Then again, everyday life is making fringe expenses seem less bizarre. For comics just doing normal gigs around Britain, “the cost of travel and stuff, it’s just not viable,” says Lopez. “That’s one of the positive things about Edinburgh… you can walk to work every day for a month.”
And you can vent about the red tape affecting your other job. Stefania Licari is an Italian actor, clown, and NHS doctor, whose debut show, Medico, is a semi-fictional romantic farce, with real-life dramas.
“I talk about a moment of panic just before Brexit took place,” says Licari. “I look back at the preparation I put into the British culture test – one of the requirements to gain citizenship – and I find it very funny that I took it so seriously.” To prepare, the already too-busy doctor/comedian “did 10,000 online questions and read three books three times each,” she says.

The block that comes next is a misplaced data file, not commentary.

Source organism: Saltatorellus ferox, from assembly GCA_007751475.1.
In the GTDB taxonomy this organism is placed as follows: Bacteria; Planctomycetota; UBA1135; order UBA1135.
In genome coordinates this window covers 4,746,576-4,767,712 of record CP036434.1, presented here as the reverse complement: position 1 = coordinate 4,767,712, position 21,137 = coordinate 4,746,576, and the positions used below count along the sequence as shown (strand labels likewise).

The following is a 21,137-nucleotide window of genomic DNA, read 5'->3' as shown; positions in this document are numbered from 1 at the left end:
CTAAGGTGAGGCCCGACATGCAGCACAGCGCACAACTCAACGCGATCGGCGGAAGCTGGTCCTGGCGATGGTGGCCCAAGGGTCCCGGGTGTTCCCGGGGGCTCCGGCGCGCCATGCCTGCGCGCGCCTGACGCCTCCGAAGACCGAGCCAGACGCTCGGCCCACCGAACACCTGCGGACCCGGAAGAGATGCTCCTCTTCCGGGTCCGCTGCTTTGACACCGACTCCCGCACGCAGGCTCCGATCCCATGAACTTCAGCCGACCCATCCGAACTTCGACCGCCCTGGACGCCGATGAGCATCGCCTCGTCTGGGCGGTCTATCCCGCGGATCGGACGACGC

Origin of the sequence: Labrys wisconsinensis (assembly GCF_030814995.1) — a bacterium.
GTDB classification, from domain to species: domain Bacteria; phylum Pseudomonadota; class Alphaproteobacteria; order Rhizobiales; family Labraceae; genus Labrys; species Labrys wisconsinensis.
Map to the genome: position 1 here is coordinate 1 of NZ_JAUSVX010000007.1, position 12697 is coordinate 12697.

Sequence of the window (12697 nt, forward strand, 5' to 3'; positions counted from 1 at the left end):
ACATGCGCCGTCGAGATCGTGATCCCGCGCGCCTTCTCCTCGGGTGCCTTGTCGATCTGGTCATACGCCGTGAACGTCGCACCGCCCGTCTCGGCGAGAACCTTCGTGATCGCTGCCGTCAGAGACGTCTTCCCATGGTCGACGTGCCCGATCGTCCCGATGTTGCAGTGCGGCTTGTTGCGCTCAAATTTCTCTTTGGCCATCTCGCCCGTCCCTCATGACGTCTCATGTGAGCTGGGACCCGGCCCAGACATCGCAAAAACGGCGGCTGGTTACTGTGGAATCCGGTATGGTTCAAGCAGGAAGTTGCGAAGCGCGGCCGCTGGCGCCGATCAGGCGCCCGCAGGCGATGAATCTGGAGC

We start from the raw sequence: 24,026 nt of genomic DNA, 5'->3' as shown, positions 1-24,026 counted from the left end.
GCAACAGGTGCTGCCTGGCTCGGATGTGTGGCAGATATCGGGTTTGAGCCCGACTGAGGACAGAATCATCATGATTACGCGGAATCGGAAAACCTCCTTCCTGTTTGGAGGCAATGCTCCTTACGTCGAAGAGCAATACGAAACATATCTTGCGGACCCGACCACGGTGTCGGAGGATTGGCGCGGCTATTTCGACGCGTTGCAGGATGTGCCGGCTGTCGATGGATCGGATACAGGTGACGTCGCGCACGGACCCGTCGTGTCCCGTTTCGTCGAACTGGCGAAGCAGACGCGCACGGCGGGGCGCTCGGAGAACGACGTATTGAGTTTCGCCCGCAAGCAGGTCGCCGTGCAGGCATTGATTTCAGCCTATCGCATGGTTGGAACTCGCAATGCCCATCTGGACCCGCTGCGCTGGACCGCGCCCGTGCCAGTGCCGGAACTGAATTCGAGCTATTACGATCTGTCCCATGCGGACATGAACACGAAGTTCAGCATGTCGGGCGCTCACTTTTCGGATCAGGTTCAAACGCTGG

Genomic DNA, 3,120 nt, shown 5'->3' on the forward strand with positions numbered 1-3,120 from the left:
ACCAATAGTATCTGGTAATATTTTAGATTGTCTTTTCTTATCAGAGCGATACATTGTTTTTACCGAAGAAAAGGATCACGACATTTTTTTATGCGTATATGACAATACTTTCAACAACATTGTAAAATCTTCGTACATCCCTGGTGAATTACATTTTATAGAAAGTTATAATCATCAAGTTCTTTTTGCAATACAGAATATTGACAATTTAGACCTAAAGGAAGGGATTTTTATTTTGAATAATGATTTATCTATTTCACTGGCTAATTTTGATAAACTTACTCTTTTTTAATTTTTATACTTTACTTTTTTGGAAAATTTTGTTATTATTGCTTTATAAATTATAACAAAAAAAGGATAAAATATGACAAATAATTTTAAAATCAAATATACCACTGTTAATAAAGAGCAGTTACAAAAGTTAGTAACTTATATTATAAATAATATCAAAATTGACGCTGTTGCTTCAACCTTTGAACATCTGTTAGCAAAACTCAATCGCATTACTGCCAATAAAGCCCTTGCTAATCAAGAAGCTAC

It became an entertaining section of the show, though. More serious is the moment where a patient insists “that she be treated only by British doctors, refusing my care as I was not British. Unfortunately, this is a true story. Even more unfortunately, this is not the only example of racist or xenophobic behaviour towards NHS staff that I have encountered.”
The communal spirit is a unique fringe draw though, and you do find a remarkable mix of people.
The Comedy Estonia showcase features a rotating cast from a nation with a burgeoning stand-up tradition.
“In some way we do feel like cultural ambassadors,” says organiser and performer Karl-Alari Varma.
One intriguing theme this year is how comedians reference the ongoing global strife. “In Estonia we like dark humour a lot and heavy subjects are second nature to us,” says Varma. “Some of the comedians were born while under Russian occupation, and grew up in a time where all the political and societal wounds were still raw, and that kind of post-Soviet survival mentality has carried over to their comedy.” But “even with heavy subjects,” he says, “the main goal is to be funny.”
Haaland agrees. Her show has no grand mission, but perhaps big communal laughs are enough this year. “There is still a need to connect,” she says. “And I think that’s what comedy does best.”
Si Hawkins is a freelance writer and the stand-up editor of the British Comedy Guide